HCM greatness demands that you keep one eye on the future. What does it take to achieve success both now and five years down the road?
There’s reason to believe this question is getting tougher to answer every year. In the 21st century, work evolves quickly, and so too does the competitive marketplace for talent. It’s imperative that your organization both keep up with the present and plan adequately for the future.
The business world is quickly evolving
It’s important to note that today, the market for talent is changing rapidly. According to HRE Online, the landscape in 2020 will look nothing like it does today, even though it’s just a few short years away. Former chief human resources executive Dan Hawkins cautioned that a “talent crisis” may well be on the horizon, as a number of highly skilled baby boomers are retiring and it’s unclear whether Generation Z will have what it takes to fill their shoes.
“While the talent supply will be evolving and even growing over the next several years, the ‘mega-talent’ programs of the past may not have enough substance to attract and retain talent in the future,” Hawkins predicted. “In fact, structured talent development, rotational programs and retention programs may work against organizations intent on becoming coveted ’employers of choice.'”
Hawkins pointed out that boomers today still account for 46 million members of the U.S. workforce, and all of them have spent decades refining their skills and adding value to the economy. Replacing them will be no easy task.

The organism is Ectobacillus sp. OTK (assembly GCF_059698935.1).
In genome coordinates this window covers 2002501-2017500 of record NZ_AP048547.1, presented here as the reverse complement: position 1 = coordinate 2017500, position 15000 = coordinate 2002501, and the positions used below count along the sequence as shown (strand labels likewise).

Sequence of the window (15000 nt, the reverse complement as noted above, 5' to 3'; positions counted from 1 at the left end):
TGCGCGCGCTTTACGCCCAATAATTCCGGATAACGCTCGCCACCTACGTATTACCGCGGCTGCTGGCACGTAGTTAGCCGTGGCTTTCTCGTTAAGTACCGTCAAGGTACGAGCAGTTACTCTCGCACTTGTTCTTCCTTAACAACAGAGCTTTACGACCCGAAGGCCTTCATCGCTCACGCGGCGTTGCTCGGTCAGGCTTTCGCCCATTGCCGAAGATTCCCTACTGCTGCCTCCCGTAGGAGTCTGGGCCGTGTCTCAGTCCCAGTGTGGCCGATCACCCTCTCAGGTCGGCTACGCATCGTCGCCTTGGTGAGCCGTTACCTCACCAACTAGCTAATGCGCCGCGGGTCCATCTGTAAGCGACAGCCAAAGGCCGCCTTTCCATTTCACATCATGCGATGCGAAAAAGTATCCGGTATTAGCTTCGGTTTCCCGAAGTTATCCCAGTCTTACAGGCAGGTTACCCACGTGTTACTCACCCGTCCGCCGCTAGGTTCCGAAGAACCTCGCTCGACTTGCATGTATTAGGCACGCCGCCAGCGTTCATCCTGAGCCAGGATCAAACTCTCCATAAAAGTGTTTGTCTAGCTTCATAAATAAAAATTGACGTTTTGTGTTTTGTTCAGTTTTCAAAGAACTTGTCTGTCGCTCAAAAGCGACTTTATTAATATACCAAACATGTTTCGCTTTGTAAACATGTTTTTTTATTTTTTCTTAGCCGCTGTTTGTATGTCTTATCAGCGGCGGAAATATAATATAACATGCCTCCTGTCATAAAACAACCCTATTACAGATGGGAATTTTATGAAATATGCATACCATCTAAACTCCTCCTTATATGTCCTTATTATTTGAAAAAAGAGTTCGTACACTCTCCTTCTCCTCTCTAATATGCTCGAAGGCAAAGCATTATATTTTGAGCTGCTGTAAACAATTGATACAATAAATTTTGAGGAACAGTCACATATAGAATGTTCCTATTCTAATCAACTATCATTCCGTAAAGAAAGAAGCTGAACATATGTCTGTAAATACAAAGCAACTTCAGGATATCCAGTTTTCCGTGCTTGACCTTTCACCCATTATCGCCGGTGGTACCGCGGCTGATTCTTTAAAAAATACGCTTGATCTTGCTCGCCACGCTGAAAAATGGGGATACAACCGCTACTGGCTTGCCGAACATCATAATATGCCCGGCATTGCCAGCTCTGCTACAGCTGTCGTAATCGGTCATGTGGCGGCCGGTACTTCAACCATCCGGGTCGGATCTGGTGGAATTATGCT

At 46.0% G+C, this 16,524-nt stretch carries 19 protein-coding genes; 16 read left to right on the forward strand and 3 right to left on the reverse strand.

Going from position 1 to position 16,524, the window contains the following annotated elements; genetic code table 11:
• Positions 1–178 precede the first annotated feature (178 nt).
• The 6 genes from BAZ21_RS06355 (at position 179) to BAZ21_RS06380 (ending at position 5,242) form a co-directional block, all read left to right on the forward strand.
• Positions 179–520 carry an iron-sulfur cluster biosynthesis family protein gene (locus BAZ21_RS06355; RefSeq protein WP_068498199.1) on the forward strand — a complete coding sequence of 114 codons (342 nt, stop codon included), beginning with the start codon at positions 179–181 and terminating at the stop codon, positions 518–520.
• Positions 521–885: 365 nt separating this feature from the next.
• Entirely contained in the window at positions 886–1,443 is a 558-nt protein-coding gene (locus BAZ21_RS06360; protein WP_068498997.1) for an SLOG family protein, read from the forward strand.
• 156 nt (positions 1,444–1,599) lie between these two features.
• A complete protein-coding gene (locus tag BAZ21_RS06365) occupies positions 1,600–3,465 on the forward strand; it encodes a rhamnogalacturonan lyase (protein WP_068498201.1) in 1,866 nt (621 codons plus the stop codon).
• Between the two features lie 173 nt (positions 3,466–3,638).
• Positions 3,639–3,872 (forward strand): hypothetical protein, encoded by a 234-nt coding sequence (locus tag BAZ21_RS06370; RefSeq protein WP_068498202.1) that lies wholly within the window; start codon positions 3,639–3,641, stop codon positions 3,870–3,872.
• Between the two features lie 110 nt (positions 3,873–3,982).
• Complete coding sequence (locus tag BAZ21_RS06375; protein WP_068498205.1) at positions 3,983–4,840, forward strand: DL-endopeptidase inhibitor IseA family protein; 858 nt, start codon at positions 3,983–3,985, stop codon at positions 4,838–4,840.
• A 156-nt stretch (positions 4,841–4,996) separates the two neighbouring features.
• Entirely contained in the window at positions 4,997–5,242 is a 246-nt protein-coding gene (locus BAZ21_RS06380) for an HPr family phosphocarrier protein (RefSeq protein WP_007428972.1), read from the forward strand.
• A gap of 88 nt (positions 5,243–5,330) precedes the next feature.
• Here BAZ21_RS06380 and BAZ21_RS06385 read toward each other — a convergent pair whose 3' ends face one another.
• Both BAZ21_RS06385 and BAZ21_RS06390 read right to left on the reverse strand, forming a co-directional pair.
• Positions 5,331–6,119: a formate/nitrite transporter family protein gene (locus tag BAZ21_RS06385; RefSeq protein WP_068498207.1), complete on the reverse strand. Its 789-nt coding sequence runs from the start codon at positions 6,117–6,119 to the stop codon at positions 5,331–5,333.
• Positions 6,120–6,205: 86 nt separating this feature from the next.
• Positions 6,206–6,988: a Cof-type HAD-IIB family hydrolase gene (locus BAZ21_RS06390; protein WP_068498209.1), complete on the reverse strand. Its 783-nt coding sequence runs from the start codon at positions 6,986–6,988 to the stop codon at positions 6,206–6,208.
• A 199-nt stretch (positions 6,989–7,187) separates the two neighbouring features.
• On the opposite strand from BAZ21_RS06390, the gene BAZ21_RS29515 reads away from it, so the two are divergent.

What the workforce will want in 2020
The workforce in 2020 will look a lot different than it does today, and it will have entirely new demands on its employers. Workers in four years will want:
- More interaction with leadership and involvement in the organizational mission
- Greater opportunities to climb the ladder
- The chance to “wear many hats” within the organization
- Fast-paced, agile work on an ongoing basis
- More autonomy over their work-life balance
The war for talent will be a competitive one in the years ahead. People are likely to flock to the employers that can deliver all of the above needs.
How you can address people’s future needs
If you’re running an organization and still want to be going strong in 2020, it’s time to adjust to the workforce’s changing desires.
That means developing your talent strategy to account for generational shifts. “One size fits all” isn’t good enough anymore – you need a dynamic approach that accommodates people’s future needs.
It also means baking flexibility into everything you do. Workers in the next generation are going to demand malleable hours, work environments, job descriptions, corporate hierarchies and more. Business in the next decade is going to be fluid, and your job is to keep the changes flowing well beyond 2020.